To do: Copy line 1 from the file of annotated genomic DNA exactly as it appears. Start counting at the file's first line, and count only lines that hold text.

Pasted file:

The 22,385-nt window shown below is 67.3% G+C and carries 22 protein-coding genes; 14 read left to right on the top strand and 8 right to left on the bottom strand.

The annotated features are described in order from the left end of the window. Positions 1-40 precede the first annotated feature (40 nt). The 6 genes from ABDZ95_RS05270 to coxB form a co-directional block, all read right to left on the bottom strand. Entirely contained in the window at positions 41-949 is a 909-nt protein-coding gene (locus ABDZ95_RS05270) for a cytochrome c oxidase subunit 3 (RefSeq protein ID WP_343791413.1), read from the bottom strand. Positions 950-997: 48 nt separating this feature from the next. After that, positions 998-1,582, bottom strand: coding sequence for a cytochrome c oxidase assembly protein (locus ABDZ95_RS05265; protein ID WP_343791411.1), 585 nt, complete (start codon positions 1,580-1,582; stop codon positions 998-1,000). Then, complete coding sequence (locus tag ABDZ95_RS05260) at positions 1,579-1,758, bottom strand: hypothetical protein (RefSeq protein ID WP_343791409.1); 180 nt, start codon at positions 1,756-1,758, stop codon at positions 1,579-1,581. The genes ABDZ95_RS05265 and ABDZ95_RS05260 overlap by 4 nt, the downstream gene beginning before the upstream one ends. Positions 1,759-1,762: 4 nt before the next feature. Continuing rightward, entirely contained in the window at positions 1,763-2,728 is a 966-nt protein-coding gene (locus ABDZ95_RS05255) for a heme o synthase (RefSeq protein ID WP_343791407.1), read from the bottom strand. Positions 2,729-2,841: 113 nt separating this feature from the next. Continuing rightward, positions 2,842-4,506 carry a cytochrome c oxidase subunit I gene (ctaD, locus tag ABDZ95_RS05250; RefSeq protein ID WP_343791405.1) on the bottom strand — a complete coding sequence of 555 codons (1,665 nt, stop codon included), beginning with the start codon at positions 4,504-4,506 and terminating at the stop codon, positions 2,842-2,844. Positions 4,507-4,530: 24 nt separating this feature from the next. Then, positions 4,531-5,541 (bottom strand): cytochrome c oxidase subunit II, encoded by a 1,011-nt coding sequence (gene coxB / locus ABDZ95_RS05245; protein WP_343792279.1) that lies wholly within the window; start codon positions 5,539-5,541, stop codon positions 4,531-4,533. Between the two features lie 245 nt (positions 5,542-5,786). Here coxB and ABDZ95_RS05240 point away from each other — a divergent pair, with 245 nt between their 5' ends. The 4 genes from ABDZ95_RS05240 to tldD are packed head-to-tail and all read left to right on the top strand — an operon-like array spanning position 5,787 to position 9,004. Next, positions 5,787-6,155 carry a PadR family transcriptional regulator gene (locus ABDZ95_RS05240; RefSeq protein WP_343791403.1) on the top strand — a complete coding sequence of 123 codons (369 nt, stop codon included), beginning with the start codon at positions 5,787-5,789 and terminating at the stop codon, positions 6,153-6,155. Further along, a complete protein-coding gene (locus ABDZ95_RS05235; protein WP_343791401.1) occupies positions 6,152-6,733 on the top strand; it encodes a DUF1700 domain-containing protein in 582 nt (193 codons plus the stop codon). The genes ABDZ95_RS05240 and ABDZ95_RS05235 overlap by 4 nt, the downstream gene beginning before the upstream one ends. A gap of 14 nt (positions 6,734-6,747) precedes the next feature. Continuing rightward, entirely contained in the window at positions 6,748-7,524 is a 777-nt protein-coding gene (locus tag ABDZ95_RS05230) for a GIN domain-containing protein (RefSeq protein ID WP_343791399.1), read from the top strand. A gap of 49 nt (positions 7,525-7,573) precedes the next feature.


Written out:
The 22,385-nt window shown below is 67.3% G+C and carries 22 protein-coding genes; 14 read left to right on the top strand and 8 right to left on the bottom strand.